Shazier had 3.5 sacks, three forced fumbles, and three interceptions last season. He also played in a career-high 13 games last season, missing three with a knee problem.
Ian Rapoport of NFL Media reports that the two sides are “closing in” on a deal that would put Peterson in a Saints uniform for the 2017 season. Per the report, the deal would be for $3 million-plus.
There’s no word on when things may move from closing in to closed, although the draft may provide some impetus to get things done sooner rather than later. The Saints would likely want to know if they need to add a running back at some point this week as they are thin at the spot beyond Mark Ingram and signing a deal now would keep Peterson from losing out on possible landing spots due to how the draft unfolds.
If the Saints do sign Peterson, he’ll see some familiar faces in his first regular season game with his new team as last week’s schedule announcement revealed the Saints and Vikings will square off on the first Monday night of the year.
At some point after the Senior Bowl and before the Scouting Combine, Washington decided to get rid of G.M. Scot McCloughan. The team didn’t get rid of his work.
“Well, he certainly had influence on it because we all met as we always did the last couple of years and every team does,” Washington director of college scouting Scott Campbell told reporters on Monday. “You meet right after the all-star games before you go to the Combine and kind of get an initial ranking of how you like the guys. Of course, Scot hadn’t been here since, so just like when he was here before, there’s adjustments being made to the board with the new information. We did that with Scot also, so it’s not just like we use that information then we’re done and we’re just sitting around waiting for the draft. There’s still information being done, information added and guys are being moved up and down with the information. Certainly his influence is there from the initial boards.”
The final board won’t be determined with the benefit of McCloughan’s input. But plenty of other people will have their fingerprints on the final configuration of rankings.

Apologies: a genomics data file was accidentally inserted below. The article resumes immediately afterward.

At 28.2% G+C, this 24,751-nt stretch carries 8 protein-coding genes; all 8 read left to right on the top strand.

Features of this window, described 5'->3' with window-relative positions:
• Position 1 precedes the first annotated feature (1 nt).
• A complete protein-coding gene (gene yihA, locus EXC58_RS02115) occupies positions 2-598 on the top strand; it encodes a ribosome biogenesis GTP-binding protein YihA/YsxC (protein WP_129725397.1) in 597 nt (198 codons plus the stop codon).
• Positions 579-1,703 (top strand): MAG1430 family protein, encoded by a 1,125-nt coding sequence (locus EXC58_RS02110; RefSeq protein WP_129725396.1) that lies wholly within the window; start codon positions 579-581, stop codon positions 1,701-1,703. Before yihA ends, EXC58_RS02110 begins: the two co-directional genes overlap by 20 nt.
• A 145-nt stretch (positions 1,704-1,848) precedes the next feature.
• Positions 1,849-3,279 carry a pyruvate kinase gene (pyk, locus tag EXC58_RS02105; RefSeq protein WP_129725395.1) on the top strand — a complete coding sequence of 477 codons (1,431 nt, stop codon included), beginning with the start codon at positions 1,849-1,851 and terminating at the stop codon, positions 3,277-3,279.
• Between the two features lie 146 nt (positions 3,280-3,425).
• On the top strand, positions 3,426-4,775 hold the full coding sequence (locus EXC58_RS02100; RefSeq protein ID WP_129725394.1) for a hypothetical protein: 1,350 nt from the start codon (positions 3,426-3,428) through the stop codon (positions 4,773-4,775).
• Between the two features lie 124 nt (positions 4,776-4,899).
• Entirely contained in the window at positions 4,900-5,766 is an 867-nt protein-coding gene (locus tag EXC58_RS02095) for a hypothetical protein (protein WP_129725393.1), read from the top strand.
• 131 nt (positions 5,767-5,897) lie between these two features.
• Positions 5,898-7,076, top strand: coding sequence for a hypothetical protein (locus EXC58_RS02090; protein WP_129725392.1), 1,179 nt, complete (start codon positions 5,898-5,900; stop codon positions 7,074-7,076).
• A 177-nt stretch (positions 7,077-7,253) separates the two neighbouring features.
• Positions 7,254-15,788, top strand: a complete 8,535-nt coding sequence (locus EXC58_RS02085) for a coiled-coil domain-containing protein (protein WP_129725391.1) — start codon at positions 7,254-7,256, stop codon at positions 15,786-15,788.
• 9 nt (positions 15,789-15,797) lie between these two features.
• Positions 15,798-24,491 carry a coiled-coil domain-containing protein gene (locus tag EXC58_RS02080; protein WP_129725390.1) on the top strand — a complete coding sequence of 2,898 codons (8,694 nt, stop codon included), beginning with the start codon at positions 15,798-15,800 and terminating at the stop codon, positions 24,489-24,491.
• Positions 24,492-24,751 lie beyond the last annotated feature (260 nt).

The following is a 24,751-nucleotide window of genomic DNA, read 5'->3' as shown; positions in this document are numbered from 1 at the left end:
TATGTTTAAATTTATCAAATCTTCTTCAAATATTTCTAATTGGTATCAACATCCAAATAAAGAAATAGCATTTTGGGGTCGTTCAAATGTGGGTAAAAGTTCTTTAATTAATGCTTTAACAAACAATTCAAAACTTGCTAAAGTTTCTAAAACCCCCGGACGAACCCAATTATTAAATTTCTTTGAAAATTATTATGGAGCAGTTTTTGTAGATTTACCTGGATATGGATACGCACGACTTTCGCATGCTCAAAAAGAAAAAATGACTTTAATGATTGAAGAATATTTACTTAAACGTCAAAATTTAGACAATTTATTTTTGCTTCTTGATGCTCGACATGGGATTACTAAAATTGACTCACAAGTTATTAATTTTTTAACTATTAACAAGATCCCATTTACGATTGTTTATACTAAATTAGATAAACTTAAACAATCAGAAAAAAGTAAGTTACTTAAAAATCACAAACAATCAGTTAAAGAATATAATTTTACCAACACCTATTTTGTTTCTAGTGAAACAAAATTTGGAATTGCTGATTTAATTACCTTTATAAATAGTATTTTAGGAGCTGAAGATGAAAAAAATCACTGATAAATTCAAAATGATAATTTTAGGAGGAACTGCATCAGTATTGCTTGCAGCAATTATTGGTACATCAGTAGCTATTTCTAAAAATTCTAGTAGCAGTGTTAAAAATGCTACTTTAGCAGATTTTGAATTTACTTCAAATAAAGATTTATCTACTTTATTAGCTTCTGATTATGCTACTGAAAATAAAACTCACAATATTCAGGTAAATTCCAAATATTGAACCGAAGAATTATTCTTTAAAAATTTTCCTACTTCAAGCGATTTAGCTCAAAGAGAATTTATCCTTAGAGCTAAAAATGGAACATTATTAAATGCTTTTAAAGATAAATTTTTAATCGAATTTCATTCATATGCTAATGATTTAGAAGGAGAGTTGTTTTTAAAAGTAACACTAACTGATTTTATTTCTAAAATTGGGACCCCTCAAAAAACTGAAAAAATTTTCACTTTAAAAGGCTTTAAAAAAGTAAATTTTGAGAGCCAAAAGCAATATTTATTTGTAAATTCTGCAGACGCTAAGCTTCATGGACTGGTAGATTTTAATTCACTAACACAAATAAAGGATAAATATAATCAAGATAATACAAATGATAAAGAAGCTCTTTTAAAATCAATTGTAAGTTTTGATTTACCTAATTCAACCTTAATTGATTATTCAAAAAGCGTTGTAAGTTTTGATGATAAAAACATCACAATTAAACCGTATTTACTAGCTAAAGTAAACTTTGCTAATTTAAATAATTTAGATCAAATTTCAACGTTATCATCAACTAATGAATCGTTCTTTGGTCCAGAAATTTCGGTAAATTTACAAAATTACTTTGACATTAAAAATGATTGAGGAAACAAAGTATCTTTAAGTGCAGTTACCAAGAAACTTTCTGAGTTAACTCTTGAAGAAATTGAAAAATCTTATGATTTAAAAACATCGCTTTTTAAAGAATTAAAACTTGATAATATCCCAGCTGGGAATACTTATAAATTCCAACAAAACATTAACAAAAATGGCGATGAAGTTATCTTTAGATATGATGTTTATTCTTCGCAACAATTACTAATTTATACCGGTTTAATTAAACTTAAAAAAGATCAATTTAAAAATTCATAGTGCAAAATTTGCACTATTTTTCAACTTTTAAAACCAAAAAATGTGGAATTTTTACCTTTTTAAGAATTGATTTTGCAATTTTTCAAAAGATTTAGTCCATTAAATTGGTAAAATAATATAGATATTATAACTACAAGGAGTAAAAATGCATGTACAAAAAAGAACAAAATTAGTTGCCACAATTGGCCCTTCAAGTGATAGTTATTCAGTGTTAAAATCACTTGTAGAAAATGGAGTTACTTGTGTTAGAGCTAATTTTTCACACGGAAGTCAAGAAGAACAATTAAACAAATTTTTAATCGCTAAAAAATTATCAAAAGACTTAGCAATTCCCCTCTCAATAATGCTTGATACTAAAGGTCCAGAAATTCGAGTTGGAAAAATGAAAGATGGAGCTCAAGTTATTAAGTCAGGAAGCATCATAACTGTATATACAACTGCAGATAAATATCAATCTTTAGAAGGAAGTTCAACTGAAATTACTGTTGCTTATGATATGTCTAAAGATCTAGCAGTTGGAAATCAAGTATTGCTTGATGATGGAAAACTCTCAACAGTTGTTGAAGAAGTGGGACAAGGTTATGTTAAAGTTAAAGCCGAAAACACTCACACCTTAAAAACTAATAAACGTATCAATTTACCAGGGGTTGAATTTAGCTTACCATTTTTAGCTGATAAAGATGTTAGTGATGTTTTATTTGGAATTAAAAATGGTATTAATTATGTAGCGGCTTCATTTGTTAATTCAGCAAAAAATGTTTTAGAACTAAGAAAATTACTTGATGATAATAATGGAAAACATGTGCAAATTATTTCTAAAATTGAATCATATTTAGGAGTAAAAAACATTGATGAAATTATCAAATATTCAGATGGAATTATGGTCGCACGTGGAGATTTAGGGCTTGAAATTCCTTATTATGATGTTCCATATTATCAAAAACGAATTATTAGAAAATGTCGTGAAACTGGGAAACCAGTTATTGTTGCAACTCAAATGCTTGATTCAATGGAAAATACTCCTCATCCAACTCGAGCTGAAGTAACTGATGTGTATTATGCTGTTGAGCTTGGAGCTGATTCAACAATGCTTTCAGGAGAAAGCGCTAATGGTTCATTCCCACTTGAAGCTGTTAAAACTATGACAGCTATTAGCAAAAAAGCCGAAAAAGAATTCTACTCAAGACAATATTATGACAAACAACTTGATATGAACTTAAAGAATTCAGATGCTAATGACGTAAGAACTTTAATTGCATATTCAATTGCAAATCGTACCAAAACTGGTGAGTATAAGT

“Bruce [Allen] will be involved, definitely, and Jay [Gruden], of course,” Campbell said. “Everyone will be involved in the final Redskin grade at the end of the day. And the goal is to not have panic on draft day. You want to have all that stuff. . . . You don’t want to have a brand new argument break out right there before you’re picking. That’s ridiculous. I’ve never seen that happen in any team I’ve been with. It’s all been worked out, hashed out. The argument’s already been had, because really by then it’s too late.”
It’s definitely too late to erase McCloughan’s influence on the draft class, or to keep him from sharing that influence with other teams, if he so chooses. The smarter move would have been to find a way to keep McCloughan around through the draft, but there isn’t much about how the team handled McCloughan’s situation that objectively could be referred to as “smart.”
Four years from now, we’ll be talking about whether or not teams will exercise their fifth-year options on this year’s first-round picks.
If the Chargers hit on their top pick, they likely won’t be spending much time mulling that question. They feel they hit in the first round in 2014 when they drafted cornerback Jason Verrett and General Manager Tom Telesco said on Monday that the team plans to exercise the 2018 option on his contract.
Any doubt the Chargers might have about exercising the option likely comes from his injury history. Verrett has played at a high level, but has missed 24 games because of injuries. The most recent was a torn ACL in the fourth week of last season and Verrett also missed 10 games as a rookie due to a torn labrum.
His option for 2018 is guaranteed against injury and the Chargers certainly hope that won’t wind up being an issue when the 2017 season comes to an end.
Chargers General Manager Tom Telesco held his pre-draft press conference on Monday and most of the time was spent painting the same broad strokes about the team’s plans for later this week that you hear from every team at this point in the year.
Telesco did provide one newsworthy item about the team’s top pick from last year during the session, however. Telesco said that defensive end Joey Bosa was at the team’s workout on Monday after missing the first few weeks of the voluntary offseason program.
“He was in this morning so I think we’re all good there,” Telesco said.
Bosa was working out on his own the last few weeks and his play last year after missing a much larger period of time while negotiating his contract showed that being away from the team didn’t hold him back too much. That should make his temporary absence this year a distant memory by the time the start of the 2017 season arrives.